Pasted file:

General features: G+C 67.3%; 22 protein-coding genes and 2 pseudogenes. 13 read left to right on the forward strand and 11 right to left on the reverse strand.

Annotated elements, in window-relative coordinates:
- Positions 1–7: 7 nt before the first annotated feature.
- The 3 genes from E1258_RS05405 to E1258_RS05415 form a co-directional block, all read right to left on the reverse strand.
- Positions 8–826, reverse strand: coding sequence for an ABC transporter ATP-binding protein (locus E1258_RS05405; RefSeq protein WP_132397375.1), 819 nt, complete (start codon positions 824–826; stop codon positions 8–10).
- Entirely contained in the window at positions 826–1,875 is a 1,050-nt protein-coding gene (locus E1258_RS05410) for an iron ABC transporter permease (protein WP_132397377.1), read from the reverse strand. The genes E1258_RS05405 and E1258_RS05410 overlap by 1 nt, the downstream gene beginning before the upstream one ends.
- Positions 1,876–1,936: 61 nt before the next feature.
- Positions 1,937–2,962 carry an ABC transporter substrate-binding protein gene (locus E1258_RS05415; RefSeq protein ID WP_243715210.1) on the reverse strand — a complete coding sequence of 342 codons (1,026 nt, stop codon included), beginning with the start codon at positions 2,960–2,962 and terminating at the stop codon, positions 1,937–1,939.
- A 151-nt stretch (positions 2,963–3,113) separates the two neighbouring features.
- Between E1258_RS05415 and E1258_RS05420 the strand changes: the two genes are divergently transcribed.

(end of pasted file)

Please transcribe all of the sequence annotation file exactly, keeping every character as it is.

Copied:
General features: G+C 67.3%; 22 protein-coding genes and 2 pseudogenes. 13 read left to right on the forward strand and 11 right to left on the reverse strand.

Annotated elements, in window-relative coordinates:
- Positions 1–7: 7 nt before the first annotated feature.
- The 3 genes from E1258_RS05405 to E1258_RS05415 form a co-directional block, all read right to left on the reverse strand.
- Positions 8–826, reverse strand: coding sequence for an ABC transporter ATP-binding protein (locus E1258_RS05405; RefSeq protein WP_132397375.1), 819 nt, complete (start codon positions 824–826; stop codon positions 8–10).
- Entirely contained in the window at positions 826–1,875 is a 1,050-nt protein-coding gene (locus E1258_RS05410) for an iron ABC transporter permease (protein WP_132397377.1), read from the reverse strand. The genes E1258_RS05405 and E1258_RS05410 overlap by 1 nt, the downstream gene beginning before the upstream one ends.
- Positions 1,876–1,936: 61 nt before the next feature.
- Positions 1,937–2,962 carry an ABC transporter substrate-binding protein gene (locus E1258_RS05415; RefSeq protein ID WP_243715210.1) on the reverse strand — a complete coding sequence of 342 codons (1,026 nt, stop codon included), beginning with the start codon at positions 2,960–2,962 and terminating at the stop codon, positions 1,937–1,939.
- A 151-nt stretch (positions 2,963–3,113) separates the two neighbouring features.
- Between E1258_RS05415 and E1258_RS05420 the strand changes: the two genes are divergently transcribed.